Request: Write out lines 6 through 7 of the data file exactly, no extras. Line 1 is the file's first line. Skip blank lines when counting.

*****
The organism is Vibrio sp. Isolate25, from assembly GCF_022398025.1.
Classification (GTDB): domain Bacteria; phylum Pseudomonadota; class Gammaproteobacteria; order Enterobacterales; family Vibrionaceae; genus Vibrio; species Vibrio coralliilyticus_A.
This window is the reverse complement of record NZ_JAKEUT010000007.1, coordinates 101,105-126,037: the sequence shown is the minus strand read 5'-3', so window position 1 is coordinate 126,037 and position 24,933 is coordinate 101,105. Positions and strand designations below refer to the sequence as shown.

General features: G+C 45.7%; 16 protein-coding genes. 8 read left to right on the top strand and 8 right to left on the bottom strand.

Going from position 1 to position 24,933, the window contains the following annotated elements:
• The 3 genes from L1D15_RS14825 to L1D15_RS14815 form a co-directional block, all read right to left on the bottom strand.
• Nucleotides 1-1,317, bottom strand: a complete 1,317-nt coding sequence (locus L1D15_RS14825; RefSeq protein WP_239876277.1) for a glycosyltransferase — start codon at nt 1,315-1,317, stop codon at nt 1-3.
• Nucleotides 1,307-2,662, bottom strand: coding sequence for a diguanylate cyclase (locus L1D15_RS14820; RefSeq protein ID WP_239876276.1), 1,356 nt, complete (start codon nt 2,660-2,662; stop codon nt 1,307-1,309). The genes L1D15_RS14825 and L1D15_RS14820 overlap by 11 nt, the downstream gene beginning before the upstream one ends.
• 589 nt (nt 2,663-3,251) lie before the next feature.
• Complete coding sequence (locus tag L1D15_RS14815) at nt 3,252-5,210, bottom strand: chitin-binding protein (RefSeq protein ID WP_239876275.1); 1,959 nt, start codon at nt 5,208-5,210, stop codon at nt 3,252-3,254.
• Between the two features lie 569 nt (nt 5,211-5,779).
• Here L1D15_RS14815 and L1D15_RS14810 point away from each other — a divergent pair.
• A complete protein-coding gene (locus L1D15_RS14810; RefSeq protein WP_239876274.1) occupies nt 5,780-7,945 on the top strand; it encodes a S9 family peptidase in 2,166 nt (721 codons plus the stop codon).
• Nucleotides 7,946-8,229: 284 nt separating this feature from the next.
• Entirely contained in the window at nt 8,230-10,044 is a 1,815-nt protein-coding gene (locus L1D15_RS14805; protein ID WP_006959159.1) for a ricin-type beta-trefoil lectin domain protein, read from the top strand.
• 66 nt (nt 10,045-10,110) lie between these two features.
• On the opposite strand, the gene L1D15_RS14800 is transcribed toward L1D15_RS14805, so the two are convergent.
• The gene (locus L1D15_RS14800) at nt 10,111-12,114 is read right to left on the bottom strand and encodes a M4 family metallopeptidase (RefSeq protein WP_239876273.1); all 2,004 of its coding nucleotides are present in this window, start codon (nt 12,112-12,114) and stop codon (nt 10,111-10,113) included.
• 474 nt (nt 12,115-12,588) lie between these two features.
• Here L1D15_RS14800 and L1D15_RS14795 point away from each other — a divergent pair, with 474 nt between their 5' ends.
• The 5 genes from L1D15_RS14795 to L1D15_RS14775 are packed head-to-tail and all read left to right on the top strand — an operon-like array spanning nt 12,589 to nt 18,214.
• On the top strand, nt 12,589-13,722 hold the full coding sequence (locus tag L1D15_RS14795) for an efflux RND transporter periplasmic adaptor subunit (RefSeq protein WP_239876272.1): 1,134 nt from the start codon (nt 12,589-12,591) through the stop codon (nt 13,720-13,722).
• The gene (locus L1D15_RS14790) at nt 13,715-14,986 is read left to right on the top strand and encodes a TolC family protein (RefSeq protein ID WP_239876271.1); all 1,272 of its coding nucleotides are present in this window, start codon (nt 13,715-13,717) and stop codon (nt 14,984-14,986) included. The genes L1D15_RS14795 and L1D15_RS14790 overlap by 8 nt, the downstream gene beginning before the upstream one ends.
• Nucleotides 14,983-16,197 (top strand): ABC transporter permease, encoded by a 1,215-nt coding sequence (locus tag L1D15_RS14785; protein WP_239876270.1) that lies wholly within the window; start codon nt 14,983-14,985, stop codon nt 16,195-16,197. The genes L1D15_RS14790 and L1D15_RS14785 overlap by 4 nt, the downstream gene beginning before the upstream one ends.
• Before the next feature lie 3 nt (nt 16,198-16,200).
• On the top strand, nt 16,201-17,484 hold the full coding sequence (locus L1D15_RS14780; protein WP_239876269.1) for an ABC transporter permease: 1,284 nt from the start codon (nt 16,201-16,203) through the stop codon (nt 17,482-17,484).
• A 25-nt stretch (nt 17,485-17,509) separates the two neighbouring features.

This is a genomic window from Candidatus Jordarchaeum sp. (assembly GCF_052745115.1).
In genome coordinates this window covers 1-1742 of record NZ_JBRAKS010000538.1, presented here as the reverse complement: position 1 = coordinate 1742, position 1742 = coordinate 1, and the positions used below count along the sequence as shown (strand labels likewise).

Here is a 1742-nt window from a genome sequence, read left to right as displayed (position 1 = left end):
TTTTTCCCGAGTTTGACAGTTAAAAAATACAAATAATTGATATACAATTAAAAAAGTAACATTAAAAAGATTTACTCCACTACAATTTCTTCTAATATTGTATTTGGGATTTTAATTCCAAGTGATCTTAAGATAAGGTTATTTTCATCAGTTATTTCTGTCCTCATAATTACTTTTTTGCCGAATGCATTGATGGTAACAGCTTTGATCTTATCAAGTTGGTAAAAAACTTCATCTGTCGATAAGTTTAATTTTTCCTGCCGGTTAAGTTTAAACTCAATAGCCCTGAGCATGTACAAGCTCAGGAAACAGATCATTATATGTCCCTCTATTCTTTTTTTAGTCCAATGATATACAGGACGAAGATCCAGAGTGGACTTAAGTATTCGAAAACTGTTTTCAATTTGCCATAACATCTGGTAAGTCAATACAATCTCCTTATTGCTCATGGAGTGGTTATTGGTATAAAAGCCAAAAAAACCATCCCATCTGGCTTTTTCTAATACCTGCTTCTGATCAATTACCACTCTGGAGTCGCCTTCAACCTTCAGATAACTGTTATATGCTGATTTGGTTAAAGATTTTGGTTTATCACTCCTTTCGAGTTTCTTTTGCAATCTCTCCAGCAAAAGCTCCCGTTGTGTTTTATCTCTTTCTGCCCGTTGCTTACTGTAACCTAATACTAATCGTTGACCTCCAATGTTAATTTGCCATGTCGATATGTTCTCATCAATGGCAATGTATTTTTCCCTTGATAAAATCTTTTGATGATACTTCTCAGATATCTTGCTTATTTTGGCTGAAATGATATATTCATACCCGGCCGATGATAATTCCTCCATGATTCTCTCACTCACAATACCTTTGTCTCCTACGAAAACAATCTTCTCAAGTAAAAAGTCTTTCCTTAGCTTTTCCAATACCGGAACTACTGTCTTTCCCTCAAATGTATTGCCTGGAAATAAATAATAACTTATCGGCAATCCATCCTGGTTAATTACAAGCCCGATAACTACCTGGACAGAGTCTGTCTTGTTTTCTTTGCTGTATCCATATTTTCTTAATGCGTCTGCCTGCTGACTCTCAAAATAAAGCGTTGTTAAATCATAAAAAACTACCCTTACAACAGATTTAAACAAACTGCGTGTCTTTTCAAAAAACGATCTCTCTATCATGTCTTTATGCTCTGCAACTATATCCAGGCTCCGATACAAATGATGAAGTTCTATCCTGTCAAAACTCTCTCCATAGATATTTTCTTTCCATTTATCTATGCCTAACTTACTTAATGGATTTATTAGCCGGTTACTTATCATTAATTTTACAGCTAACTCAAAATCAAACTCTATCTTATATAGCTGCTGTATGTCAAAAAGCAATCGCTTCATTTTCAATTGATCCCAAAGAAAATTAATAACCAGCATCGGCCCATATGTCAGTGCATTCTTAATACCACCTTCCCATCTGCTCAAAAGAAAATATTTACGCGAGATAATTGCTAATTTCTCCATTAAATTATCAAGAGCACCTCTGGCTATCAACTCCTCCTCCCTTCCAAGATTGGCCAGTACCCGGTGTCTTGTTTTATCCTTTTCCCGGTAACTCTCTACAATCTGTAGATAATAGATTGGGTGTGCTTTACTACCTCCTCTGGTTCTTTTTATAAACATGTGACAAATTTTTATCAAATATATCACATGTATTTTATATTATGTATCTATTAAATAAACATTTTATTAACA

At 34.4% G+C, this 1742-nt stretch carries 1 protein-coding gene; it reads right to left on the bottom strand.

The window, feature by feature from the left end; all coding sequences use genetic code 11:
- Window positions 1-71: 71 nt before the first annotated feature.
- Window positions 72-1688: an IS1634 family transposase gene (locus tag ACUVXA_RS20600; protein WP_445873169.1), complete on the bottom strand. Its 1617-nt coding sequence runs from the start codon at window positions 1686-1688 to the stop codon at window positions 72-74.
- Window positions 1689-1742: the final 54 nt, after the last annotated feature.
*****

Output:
• The 3 genes from L1D15_RS14825 to L1D15_RS14815 form a co-directional block, all read right to left on the bottom strand.
• Nucleotides 1-1,317, bottom strand: a complete 1,317-nt coding sequence (locus L1D15_RS14825; RefSeq protein WP_239876277.1) for a glycosyltransferase — start codon at nt 1,315-1,317, stop codon at nt 1-3.